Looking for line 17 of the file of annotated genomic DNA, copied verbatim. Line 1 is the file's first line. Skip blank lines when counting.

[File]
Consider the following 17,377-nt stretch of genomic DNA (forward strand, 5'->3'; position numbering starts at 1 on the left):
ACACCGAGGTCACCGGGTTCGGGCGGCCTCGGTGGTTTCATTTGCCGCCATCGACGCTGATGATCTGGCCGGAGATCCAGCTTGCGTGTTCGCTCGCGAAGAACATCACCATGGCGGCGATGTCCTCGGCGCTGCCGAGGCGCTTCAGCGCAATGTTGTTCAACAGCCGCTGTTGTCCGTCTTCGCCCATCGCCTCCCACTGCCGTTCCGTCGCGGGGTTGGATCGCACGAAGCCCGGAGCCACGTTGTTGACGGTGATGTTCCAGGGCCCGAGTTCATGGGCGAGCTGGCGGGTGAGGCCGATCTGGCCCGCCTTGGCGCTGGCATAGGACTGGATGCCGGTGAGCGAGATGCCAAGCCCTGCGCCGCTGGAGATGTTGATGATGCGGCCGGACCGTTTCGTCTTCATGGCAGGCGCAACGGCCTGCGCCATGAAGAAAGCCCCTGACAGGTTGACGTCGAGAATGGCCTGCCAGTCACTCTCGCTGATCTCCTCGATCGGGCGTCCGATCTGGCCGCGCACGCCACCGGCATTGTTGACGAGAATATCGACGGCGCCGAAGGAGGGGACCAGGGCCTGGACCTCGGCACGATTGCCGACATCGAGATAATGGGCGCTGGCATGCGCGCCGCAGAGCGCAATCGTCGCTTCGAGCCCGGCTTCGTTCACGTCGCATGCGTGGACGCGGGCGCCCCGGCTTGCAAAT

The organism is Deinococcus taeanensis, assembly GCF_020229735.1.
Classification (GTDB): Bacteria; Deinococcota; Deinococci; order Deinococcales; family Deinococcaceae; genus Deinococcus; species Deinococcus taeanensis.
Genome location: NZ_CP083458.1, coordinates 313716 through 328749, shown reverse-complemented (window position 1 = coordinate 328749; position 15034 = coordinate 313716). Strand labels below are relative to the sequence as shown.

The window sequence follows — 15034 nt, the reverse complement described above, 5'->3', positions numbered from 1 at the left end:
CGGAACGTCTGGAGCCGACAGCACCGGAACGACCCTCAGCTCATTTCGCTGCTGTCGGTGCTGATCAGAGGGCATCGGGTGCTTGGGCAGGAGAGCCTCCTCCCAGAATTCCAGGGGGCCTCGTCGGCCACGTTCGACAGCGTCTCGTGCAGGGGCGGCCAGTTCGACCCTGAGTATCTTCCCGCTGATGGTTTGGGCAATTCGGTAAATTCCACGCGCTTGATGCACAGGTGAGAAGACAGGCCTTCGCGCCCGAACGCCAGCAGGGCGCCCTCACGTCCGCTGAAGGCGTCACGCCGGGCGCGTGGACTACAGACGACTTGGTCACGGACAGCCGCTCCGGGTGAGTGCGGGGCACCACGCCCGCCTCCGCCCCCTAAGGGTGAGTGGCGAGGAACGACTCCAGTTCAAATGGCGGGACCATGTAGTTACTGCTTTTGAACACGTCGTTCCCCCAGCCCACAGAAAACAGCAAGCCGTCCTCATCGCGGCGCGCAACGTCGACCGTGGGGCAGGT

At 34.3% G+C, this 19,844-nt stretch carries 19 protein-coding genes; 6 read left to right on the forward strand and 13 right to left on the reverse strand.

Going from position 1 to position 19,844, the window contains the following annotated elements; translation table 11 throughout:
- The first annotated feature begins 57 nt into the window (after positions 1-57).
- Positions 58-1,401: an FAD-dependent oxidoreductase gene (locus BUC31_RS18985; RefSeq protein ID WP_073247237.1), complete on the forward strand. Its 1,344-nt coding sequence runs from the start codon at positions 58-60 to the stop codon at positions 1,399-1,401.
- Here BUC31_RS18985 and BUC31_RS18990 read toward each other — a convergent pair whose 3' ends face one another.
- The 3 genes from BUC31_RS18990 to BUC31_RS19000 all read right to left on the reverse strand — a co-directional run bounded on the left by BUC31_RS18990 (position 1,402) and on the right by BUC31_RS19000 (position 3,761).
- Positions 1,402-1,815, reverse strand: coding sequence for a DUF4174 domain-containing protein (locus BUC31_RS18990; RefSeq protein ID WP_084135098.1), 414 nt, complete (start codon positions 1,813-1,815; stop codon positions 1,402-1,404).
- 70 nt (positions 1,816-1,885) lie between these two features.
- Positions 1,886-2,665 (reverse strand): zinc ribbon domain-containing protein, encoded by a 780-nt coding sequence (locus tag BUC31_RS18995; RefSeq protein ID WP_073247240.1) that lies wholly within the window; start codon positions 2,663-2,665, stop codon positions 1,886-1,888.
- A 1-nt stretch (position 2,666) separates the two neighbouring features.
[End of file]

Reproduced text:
- A 1-nt stretch (position 2,666) separates the two neighbouring features.